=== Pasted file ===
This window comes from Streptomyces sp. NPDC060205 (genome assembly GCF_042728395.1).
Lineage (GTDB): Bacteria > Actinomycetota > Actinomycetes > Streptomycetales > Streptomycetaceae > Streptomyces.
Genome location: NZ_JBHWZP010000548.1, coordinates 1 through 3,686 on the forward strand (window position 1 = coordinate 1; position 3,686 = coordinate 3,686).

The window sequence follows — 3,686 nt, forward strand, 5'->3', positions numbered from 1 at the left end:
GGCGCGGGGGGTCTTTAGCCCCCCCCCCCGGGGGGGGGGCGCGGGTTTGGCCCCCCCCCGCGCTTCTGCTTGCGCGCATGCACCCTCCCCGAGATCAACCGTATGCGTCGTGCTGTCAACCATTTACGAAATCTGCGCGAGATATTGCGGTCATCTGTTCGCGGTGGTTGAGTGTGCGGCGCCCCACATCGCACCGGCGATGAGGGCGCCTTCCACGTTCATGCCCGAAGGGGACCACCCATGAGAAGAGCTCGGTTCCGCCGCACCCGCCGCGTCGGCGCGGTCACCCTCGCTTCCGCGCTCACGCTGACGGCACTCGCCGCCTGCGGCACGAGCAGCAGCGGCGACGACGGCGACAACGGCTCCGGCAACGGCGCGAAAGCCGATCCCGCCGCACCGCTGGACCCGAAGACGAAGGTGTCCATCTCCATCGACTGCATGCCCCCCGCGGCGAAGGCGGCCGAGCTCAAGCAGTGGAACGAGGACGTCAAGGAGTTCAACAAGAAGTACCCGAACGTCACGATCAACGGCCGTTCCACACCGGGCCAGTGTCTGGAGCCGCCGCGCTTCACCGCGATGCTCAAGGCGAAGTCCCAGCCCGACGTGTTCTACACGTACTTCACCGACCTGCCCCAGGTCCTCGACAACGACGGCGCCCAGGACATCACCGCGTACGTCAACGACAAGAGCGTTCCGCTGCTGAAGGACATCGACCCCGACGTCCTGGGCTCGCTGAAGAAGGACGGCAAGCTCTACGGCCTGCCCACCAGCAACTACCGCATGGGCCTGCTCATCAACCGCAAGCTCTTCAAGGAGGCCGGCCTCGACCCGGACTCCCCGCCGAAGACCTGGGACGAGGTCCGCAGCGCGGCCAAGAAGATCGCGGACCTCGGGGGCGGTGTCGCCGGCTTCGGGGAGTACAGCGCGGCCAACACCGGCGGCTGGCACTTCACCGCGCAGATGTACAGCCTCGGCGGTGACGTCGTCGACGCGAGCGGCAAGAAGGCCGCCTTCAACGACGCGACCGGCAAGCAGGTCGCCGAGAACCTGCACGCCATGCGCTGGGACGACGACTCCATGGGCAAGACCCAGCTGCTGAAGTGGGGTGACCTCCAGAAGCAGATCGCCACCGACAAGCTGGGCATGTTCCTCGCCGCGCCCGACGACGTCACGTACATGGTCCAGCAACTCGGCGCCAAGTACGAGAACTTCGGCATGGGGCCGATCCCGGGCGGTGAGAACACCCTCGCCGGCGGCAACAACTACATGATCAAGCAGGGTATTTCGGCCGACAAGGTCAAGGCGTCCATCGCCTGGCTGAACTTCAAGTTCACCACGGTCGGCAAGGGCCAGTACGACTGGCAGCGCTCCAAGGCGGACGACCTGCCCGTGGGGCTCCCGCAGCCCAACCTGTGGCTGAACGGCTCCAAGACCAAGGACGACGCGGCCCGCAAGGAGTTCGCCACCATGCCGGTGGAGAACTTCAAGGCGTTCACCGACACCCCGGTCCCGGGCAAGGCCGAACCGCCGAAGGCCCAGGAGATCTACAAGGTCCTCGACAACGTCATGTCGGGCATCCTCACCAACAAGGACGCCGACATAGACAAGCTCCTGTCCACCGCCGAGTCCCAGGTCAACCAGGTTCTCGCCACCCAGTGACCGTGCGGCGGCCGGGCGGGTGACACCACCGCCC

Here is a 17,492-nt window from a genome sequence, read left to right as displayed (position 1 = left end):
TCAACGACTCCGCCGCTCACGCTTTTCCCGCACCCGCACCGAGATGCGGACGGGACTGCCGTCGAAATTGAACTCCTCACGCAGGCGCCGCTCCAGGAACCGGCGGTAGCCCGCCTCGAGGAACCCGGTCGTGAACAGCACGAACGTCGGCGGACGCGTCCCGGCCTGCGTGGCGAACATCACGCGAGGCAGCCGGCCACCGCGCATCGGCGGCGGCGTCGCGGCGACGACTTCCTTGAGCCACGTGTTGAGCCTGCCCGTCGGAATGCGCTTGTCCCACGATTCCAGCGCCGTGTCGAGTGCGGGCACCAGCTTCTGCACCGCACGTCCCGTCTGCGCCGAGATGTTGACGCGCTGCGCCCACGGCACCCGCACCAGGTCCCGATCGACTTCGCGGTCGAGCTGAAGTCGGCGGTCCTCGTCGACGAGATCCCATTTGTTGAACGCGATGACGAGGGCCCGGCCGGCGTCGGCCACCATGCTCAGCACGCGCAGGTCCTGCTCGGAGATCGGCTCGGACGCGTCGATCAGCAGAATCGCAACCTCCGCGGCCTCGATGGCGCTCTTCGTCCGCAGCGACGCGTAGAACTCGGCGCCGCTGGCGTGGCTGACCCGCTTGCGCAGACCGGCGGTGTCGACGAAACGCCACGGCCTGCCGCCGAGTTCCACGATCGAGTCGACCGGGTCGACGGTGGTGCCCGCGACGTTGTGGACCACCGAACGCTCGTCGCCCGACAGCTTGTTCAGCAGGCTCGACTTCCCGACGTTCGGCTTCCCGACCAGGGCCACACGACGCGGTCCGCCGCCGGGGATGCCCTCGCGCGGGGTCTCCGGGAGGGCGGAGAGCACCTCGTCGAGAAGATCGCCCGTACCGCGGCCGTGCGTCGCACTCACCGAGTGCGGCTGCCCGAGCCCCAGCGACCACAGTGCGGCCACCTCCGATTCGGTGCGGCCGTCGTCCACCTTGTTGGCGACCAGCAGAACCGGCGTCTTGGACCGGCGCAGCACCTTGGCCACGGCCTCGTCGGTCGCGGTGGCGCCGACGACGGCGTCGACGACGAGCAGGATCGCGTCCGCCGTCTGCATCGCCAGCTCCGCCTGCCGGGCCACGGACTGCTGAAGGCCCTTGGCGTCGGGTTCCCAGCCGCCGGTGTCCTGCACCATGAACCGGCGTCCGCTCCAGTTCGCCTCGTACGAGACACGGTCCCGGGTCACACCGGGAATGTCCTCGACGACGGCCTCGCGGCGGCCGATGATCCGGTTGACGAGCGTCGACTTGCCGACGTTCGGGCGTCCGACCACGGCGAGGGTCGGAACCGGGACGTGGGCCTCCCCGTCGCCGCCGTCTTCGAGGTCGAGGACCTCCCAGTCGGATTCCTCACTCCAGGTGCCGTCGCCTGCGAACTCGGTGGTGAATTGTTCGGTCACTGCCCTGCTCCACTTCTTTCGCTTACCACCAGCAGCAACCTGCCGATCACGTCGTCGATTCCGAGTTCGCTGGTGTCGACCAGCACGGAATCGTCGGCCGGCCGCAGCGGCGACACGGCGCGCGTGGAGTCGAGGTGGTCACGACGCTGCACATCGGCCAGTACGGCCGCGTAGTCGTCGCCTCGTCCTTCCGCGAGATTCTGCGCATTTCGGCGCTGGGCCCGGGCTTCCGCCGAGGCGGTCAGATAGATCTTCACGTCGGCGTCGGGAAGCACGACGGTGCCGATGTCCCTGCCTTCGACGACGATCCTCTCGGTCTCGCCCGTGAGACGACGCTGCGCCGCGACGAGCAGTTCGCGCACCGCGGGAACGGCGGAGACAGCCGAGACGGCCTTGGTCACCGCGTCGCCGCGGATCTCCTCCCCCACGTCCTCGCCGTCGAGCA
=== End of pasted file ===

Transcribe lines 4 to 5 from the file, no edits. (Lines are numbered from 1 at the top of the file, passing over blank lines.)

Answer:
The window sequence follows — 3,686 nt, forward strand, 5'->3', positions numbered from 1 at the left end:
GGCGCGGGGGGTCTTTAGCCCCCCCCCCCGGGGGGGGGGCGCGGGTTTGGCCCCCCCCCGCGCTTCTGCTTGCGCGCATGCACCCTCCCCGAGATCAACCGTATGCGTCGTGCTGTCAACCATTTACGAAATCTGCGCGAGATATTGCGGTCATCTGTTCGCGGTGGTTGAGTGTGCGGCGCCCCACATCGCACCGGCGATGAGGGCGCCTTCCACGTTCATGCCCGAAGGGGACCACCCATGAGAAGAGCTCGGTTCCGCCGCACCCGCCGCGTCGGCGCGGTCACCCTCGCTTCCGCGCTCACGCTGACGGCACTCGCCGCCTGCGGCACGAGCAGCAGCGGCGACGACGGCGACAACGGCTCCGGCAACGGCGCGAAAGCCGATCCCGCCGCACCGCTGGACCCGAAGACGAAGGTGTCCATCTCCATCGACTGCATGCCCCCCGCGGCGAAGGCGGCCGAGCTCAAGCAGTGGAACGAGGACGTCAAGGAGTTCAACAAGAAGTACCCGAACGTCACGATCAACGGCCGTTCCACACCGGGCCAGTGTCTGGAGCCGCCGCGCTTCACCGCGATGCTCAAGGCGAAGTCCCAGCCCGACGTGTTCTACACGTACTTCACCGACCTGCCCCAGGTCCTCGACAACGACGGCGCCCAGGACATCACCGCGTACGTCAACGACAAGAGCGTTCCGCTGCTGAAGGACATCGACCCCGACGTCCTGGGCTCGCTGAAGAAGGACGGCAAGCTCTACGGCCTGCCCACCAGCAACTACCGCATGGGCCTGCTCATCAACCGCAAGCTCTTCAAGGAGGCCGGCCTCGACCCGGACTCCCCGCCGAAGACCTGGGACGAGGTCCGCAGCGCGGCCAAGAAGATCGCGGACCTCGGGGGCGGTGTCGCCGGCTTCGGGGAGTACAGCGCGGCCAACACCGGCGGCTGGCACTTCACCGCGCAGATGTACAGCCTCGGCGGTGACGTCGTCGACGCGAGCGGCAAGAAGGCCGCCTTCAACGACGCGACCGGCAAGCAGGTCGCCGAGAACCTGCACGCCATGCGCTGGGACGACGACTCCATGGGCAAGACCCAGCTGCTGAAGTGGGGTGACCTCCAGAAGCAGATCGCCACCGACAAGCTGGGCATGTTCCTCGCCGCGCCCGACGACGTCACGTACATGGTCCAGCAACTCGGCGCCAAGTACGAGAACTTCGGCATGGGGCCGATCCCGGGCGGTGAGAACACCCTCGCCGGCGGCAACAACTACATGATCAAGCAGGGTATTTCGGCCGACAAGGTCAAGGCGTCCATCGCCTGGCTGAACTTCAAGTTCACCACGGTCGGCAAGGGCCAGTACGACTGGCAGCGCTCCAAGGCGGACGACCTGCCCGTGGGGCTCCCGCAGCCCAACCTGTGGCTGAACGGCTCCAAGACCAAGGACGACGCGGCCCGCAAGGAGTTCGCCACCATGCCGGTGGAGAACTTCAAGGCGTTCACCGACACCCCGGTCCCGGGCAAGGCCGAACCGCCGAAGGCCCAGGAGATCTACAAGGTCCTCGACAACGTCATGTCGGGCATCCTCACCAACAAGGACGCCGACATAGACAAGCTCCTGTCCACCGCCGAGTCCCAGGTCAACCAGGTTCTCGCCACCCAGTGACCGTGCGGCGGCCGGGCGGGTGACACCACCGCCC